Conscientious Objectors vs. the War on Obesity

Big is Beautiful

Big is Beautiful

“Health at Every Size” proclaims itself a new peace movement, and that the “war” on obesity is already lost. But like an army preparing for war, HAES wants people to enlist and sign a pledge. The homepage says:

Fighting fat hasn’t made the fat go away. And being thinner, even if we knew how to successfully accomplish it, will not necessarily make us healthier or happier. The war on obesity has taken its toll. Extensive “collateral damage” has resulted: Food and body preoccupation, self-hatred, eating disorders, discrimination, poor health….

Another group, the Council on Size and Weight Discrimination, has a director of medical advocacy, Lynn McAfee, who weighs around 500 pounds. She points out that in every state but Michigan, it is legal to discriminate on the basis of weight. In practical terms, this means employers and landlords can, with impunity, deprive obese people of jobs and apartment leases. Paradoxically, it appears that thin people are not the worst practitioners of “thin privilege.” McAfee mentions another interesting fact:

Studies show that fat people are even more prejudiced against fat people.

Yale University’s Rudd Center has found substantial evidence of weight-based bias from both fat and thin people in the areas of employment, education, the media, health care, and interpersonal relationships.

The discussion website Reddit offers a Body Acceptance sector, replete with such slogans as “Confidence Always Fits.” The moderators shun the notion of the ideal body, and believe that everyone deserves to feel good about herself or himself. The index page displays a roster of enticing headlines, including these:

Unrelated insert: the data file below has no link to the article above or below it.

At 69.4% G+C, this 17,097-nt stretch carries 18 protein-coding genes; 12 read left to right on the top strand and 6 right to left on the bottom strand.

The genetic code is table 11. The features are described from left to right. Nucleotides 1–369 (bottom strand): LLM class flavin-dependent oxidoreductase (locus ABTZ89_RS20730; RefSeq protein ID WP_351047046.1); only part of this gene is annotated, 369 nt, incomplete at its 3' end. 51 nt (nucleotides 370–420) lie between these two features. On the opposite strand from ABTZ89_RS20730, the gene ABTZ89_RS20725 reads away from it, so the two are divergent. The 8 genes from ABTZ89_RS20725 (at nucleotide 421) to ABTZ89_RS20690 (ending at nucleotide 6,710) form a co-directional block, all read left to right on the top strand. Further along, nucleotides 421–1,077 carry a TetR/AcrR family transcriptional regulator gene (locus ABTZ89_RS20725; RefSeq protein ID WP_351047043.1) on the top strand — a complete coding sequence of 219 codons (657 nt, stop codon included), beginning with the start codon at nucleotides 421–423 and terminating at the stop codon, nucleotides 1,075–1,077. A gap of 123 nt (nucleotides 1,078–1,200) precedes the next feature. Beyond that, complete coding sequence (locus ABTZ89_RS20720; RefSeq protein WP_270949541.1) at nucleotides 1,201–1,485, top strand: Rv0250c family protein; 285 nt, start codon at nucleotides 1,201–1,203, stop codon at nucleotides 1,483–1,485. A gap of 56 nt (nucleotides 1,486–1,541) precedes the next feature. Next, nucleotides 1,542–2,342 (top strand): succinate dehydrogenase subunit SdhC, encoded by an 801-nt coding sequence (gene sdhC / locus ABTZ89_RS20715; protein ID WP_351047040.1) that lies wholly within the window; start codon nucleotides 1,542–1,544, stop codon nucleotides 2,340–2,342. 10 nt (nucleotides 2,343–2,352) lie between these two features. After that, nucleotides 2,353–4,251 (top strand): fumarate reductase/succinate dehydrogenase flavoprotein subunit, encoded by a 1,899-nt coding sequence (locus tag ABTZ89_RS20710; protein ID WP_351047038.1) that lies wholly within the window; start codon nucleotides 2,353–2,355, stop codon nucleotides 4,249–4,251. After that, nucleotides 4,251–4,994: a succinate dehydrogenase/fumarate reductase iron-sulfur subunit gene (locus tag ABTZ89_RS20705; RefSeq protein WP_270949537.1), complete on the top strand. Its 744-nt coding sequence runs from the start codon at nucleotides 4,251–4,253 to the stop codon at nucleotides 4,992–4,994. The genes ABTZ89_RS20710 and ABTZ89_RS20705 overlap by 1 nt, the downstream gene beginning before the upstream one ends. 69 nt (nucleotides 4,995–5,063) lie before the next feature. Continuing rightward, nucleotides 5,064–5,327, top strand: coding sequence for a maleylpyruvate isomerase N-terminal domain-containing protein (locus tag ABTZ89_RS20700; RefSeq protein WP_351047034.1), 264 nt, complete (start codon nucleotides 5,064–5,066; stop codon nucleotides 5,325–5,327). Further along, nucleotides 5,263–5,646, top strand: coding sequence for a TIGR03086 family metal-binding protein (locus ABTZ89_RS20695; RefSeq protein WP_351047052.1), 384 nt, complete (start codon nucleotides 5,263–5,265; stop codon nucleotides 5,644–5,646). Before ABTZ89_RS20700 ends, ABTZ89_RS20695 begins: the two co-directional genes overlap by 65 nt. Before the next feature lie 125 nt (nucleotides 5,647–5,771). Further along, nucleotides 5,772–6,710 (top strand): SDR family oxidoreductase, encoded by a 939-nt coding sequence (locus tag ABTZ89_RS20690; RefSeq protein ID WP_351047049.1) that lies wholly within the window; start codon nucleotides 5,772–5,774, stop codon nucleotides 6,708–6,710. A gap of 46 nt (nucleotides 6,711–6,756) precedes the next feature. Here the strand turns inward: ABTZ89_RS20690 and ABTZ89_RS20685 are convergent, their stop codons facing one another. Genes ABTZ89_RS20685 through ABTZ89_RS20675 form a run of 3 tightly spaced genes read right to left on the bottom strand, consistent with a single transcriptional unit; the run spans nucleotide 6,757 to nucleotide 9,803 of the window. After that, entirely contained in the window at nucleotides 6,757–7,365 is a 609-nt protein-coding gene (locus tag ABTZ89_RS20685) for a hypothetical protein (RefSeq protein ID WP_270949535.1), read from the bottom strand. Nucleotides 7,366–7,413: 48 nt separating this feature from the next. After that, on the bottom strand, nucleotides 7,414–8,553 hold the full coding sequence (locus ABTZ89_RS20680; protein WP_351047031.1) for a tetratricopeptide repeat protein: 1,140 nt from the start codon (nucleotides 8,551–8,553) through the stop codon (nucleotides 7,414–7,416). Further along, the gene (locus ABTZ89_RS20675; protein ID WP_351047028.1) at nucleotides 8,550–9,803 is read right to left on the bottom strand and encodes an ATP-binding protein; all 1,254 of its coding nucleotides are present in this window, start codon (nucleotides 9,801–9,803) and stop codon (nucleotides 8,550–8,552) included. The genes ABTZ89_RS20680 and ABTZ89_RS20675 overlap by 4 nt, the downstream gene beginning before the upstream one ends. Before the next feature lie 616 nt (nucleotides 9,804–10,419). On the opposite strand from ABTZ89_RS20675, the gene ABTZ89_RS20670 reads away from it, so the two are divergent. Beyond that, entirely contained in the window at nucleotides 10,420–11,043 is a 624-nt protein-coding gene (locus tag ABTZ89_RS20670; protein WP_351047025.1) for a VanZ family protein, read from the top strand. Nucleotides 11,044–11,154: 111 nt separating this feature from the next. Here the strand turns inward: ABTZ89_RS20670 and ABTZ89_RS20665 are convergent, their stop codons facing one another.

‘Thigh Gap’ Trend Creating Dangerous Consequences
Student Sent To Principal’s Office After Refusing To Be Weighed
Five things that are perfectly acceptable to say to fat women
How can I become an effective size acceptance activist?

Authority on Their Side

HAES proponents have some authorities in their corner, including April Herndon, PhD, author of Fat Blame: How the War on Obesity Victimizes Women and Children. A formerly obese person herself, she is uneasy about the focus on childhood obesity h and critical of medical certainty. Herndon is not convinced that the ties between obesity and diseases such as diabetes and heart disease are sufficiently well-established. She believes that everyone should be conscious of the need to keep moving and eat wisely, and says:

Weight loss is often conflated with being healthy. I don’t think obesity in and of itself is a health problem.

Your responses and feedback are welcome!

Source: “Health at Every Size,” www.haescommunity.org
Source: “Insight: America’s hatred of fat hurts obesity fight,” Reuters.com, 05/11/12
Source: “Clinical Implications of Obesity Stigma,” 06/27/13
Source: “http://www.reddit.com/r/BodyAcceptance/, Body Acceptance
Source: “WSU professor’s ‘Fat Blame’ book challenges war on obesity,” winonadailynews.com, 04/03/14
Image by Paul Stein

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